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Daily Dispatches – Bank bailouts a burden, says Goldman Sachs boss

Sydney Morning Herald reports that Lloyd Blankfein, chairman and CEO of controversial bank Goldman Sachs, told a conference in Australia this morning that the much-vilified bank bailouts arising from the global financial crisis (GFC) had placed “a very big burden on the social fabric and the culture of the United States and around the world.”

Goldman Sachs played a key role in the events leading up to the GFC, originating and trading sub-prime mortgage products with a number of other Tier 1 global banks. Many of these had to be rescued by governments around the world because they were deemed “too big to fail”

Blankfein noted that the political environment in the US was currently very ‘poisonous’, saying that the GFC trauma and the bank bail-outs had become extremely political.  He said that it remained a “very poor time” to take risk, and without risk-taking there was less chance for economic growth. 

But he had kind words for Ben Bernanke, chairman of the US Federal Reserve, whose quantitative easing programme had been providing the banks with easy cash. 

“I think the US is very well off for having had him in that seat at that time and … the US being the big economy that it is I think it served the interests of the world as well.”

Insider trading crackdown

Bloomberg reports that the US government has come down hard on SAC Capital Advisors LP, the USD$14 billion hedge fund founded by Steven Cohen. The fund has been charged with perpetrating what prosecutors called ‘an unprecedented insider trading scheme’.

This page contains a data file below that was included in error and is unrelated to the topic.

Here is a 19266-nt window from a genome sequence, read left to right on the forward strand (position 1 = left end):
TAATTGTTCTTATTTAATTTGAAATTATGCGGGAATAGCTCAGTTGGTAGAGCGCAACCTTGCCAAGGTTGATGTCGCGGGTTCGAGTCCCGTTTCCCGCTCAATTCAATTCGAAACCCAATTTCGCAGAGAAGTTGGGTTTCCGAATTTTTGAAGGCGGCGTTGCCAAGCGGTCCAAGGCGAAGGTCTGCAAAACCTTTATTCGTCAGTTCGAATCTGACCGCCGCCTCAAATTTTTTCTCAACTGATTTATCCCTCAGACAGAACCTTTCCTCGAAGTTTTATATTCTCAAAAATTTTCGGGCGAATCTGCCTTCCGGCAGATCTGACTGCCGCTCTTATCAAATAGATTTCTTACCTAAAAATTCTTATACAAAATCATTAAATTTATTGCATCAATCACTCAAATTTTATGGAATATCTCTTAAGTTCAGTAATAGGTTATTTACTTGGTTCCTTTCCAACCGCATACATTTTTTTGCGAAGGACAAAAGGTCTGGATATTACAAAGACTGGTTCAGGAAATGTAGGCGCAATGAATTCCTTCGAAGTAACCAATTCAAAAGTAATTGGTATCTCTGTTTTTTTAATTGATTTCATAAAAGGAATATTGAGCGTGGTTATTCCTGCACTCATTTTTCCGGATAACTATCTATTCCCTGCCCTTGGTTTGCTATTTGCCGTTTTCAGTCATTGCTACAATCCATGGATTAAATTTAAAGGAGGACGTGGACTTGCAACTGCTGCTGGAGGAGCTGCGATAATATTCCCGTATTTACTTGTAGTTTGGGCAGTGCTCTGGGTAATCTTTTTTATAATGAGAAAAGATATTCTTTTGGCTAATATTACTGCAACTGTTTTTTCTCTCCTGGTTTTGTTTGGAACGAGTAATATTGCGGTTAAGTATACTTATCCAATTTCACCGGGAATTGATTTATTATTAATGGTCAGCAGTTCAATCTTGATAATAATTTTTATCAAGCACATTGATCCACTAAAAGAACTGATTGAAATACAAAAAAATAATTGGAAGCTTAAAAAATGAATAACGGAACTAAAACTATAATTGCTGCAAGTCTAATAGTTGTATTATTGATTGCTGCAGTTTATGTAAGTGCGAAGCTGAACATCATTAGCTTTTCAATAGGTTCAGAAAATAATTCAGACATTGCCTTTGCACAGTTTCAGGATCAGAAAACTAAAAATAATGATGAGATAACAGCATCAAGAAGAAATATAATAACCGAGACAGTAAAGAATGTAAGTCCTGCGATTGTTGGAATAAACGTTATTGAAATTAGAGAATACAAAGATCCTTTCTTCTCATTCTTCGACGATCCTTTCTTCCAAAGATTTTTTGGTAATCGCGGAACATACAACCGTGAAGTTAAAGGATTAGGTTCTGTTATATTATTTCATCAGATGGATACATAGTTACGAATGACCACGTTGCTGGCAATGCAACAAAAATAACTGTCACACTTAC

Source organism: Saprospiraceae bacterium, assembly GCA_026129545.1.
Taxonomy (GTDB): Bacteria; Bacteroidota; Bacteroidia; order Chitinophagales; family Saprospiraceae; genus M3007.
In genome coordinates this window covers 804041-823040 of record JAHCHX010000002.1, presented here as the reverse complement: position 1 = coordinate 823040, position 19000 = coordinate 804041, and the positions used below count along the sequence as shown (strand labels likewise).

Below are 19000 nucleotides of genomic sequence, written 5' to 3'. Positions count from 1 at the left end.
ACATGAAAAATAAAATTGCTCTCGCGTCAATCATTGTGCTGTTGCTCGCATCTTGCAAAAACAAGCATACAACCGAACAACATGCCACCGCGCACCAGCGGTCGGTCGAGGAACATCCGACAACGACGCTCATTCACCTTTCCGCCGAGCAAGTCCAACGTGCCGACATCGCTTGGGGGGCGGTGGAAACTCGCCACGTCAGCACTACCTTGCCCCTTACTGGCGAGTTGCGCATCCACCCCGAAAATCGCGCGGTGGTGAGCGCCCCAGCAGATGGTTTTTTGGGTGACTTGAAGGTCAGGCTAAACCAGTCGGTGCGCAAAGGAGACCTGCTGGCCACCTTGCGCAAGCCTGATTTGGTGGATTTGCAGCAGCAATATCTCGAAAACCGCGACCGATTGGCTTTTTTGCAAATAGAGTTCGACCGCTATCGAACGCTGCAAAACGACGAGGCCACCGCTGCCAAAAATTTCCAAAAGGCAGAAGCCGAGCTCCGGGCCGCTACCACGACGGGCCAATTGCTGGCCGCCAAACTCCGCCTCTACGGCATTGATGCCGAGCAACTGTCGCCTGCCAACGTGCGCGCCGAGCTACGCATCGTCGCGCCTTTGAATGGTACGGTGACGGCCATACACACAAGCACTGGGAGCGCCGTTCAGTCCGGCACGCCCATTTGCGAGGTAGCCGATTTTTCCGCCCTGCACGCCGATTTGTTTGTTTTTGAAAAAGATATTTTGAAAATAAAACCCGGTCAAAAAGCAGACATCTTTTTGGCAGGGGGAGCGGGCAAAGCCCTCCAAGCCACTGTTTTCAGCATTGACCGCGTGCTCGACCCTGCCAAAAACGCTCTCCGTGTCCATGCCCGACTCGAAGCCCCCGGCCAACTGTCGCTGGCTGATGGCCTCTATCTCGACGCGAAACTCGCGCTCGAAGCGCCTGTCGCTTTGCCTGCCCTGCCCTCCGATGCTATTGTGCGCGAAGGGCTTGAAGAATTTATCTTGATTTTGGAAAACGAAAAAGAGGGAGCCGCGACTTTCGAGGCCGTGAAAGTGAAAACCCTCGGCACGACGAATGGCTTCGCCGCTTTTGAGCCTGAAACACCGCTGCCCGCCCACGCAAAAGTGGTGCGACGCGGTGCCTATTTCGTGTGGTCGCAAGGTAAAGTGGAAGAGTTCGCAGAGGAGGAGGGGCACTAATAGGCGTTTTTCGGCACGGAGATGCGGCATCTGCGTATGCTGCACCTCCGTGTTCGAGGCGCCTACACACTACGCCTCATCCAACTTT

SAC Capital Advisors LP was labelled a ‘veritable magnet for market cheaters’.

SAC was charged with four counts of securities fraud and one count of wire fraud, with the alleged activities, which involved more than 20 companies and went back as far as 1999, reaping hundreds of millions of dollars in illicit profits.

Insurance gathering pace in Asia

Bloomberg reports that AIA Group, the second-largest Asia-based insurer by market value, has reported a better-then-expected 34% increase in first-half profit, helped by acquisitions and paper gains from its equity investments.

Net income for the Hong Kong-based insurer climbed to USD$1.93 billion in the six months to May 31, or 16 cents a share, from USD$1.44 billion, or 12 cents, a year earlier.

AIA’s mark-to-market gains from equity investments doubled to USD$659 million from a year earlier. The value of new business increased 26% to USD$645 million, exceeding the median estimate of USD$633 million of eight analysts surveyed by Bloomberg.

More money into Myanmar

Bloomberg reports that Myanmar is attracting significant funds, with Indian and Chinese companies competing for business.

Export-Import Bank of India, the state-controlled trade financing institution, has pledged USD$800 million in Myanmar, which includes funds to upgrade the Yangon-Mandalay railway and a plant for Tata Motors to assemble vehicles in the country.

China has agreed to lend more than USD$2.4 billion in Myanmar.

UBS best

The Sydney Morning Herald says that investment banking major UBS has again beaten rival firms to dominate the latest Australian analyst and equities rankings compiled by markets consultant East Coles.

UBS retained its top spot among nearly 50 broking houses in the rankings of overall research, a position it has held for several years.

Other top contenders for equities research include Deutsche Bank and Macquarie.

Move over ICBC

The Industrial & Commercial Bank of China has been deposed as the world’s largest bank by market capitalisation by Wells Fargo, data showed Wednesday, according to the Business Recorder.

ICBC’s six-year reign as the world’s biggest bank began in July 2007, and its value peaked at USD$374 billion in November that year thanks to China’s rapid economic expansion.

US bank Wells Fargo is now worth $236 billion, according to the New York Stock Exchange, where it is listed, while Chinese figures show ICBC’s value has fallen to around $223 billion.

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